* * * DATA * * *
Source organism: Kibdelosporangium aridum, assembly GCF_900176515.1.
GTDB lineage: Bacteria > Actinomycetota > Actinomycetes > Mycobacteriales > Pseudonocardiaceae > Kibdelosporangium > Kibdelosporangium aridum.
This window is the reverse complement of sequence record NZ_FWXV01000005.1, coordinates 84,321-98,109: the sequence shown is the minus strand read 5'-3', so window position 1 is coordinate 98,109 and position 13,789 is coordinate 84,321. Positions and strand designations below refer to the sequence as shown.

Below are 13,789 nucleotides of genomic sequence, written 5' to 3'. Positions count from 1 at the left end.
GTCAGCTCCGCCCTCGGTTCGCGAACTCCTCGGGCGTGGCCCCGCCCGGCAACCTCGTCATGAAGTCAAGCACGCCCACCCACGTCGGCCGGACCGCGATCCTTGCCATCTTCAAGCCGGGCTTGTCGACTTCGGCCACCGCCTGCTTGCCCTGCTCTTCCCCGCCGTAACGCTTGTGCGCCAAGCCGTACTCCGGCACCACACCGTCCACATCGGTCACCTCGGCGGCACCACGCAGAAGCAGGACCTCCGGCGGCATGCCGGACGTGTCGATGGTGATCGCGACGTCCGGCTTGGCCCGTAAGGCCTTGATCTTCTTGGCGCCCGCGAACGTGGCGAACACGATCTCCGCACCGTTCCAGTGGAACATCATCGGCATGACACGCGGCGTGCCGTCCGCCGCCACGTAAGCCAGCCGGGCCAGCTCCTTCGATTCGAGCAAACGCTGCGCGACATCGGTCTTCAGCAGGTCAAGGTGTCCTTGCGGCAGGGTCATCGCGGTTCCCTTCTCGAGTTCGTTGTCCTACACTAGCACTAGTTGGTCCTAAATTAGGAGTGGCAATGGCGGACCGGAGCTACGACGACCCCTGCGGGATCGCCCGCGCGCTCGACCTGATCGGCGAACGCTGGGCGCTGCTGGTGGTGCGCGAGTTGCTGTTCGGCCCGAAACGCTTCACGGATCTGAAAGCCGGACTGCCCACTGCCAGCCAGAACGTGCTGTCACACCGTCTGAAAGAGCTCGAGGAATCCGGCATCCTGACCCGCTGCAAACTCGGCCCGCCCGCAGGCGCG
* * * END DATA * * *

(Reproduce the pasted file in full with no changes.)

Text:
Source organism: Kibdelosporangium aridum, assembly GCF_900176515.1.
GTDB lineage: Bacteria > Actinomycetota > Actinomycetes > Mycobacteriales > Pseudonocardiaceae > Kibdelosporangium > Kibdelosporangium aridum.
This window is the reverse complement of sequence record NZ_FWXV01000005.1, coordinates 84,321-98,109: the sequence shown is the minus strand read 5'-3', so window position 1 is coordinate 98,109 and position 13,789 is coordinate 84,321. Positions and strand designations below refer to the sequence as shown.

Below are 13,789 nucleotides of genomic sequence, written 5' to 3'. Positions count from 1 at the left end.
GTCAGCTCCGCCCTCGGTTCGCGAACTCCTCGGGCGTGGCCCCGCCCGGCAACCTCGTCATGAAGTCAAGCACGCCCACCCACGTCGGCCGGACCGCGATCCTTGCCATCTTCAAGCCGGGCTTGTCGACTTCGGCCACCGCCTGCTTGCCCTGCTCTTCCCCGCCGTAACGCTTGTGCGCCAAGCCGTACTCCGGCACCACACCGTCCACATCGGTCACCTCGGCGGCACCACGCAGAAGCAGGACCTCCGGCGGCATGCCGGACGTGTCGATGGTGATCGCGACGTCCGGCTTGGCCCGTAAGGCCTTGATCTTCTTGGCGCCCGCGAACGTGGCGAACACGATCTCCGCACCGTTCCAGTGGAACATCATCGGCATGACACGCGGCGTGCCGTCCGCCGCCACGTAAGCCAGCCGGGCCAGCTCCTTCGATTCGAGCAAACGCTGCGCGACATCGGTCTTCAGCAGGTCAAGGTGTCCTTGCGGCAGGGTCATCGCGGTTCCCTTCTCGAGTTCGTTGTCCTACACTAGCACTAGTTGGTCCTAAATTAGGAGTGGCAATGGCGGACCGGAGCTACGACGACCCCTGCGGGATCGCCCGCGCGCTCGACCTGATCGGCGAACGCTGGGCGCTGCTGGTGGTGCGCGAGTTGCTGTTCGGCCCGAAACGCTTCACGGATCTGAAAGCCGGACTGCCCACTGCCAGCCAGAACGTGCTGTCACACCGTCTGAAAGAGCTCGAGGAATCCGGCATCCTGACCCGCTGCAAACTCGGCCCGCCCGCAGGCGCG